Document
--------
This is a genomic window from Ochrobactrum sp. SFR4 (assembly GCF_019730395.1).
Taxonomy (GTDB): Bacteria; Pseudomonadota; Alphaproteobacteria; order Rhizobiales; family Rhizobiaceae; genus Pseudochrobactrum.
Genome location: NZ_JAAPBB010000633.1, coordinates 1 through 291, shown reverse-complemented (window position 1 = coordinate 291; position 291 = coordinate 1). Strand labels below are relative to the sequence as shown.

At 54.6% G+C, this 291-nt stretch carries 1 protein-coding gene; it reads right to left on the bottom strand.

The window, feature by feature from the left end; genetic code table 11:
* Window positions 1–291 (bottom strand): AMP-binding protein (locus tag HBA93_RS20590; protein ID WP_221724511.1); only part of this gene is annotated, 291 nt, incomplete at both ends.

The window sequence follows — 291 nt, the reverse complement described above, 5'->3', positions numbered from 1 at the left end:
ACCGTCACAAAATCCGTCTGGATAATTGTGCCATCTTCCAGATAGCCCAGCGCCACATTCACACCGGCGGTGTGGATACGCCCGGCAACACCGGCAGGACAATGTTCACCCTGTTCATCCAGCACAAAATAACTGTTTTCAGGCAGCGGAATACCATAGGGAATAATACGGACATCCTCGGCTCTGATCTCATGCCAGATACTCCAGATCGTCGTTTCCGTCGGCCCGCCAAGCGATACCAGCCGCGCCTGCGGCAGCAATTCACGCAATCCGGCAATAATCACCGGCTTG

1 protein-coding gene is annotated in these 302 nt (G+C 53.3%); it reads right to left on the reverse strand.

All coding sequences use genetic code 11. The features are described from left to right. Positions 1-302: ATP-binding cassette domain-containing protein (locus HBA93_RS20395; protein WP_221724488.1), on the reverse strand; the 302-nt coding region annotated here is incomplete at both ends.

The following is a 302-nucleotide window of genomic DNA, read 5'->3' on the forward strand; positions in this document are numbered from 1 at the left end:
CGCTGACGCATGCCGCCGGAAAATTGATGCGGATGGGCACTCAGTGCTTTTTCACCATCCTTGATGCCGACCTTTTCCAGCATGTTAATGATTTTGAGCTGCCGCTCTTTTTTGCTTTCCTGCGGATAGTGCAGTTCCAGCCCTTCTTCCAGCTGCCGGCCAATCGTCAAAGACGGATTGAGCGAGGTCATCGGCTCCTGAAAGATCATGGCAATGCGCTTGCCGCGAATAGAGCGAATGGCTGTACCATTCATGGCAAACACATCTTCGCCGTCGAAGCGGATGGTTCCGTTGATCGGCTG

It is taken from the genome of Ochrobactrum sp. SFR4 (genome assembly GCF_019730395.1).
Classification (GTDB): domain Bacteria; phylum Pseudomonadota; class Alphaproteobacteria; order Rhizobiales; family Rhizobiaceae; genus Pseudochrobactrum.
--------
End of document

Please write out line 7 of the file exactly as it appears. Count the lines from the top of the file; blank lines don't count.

The window sequence follows — 291 nt, the reverse complement described above, 5'->3', positions numbered from 1 at the left end: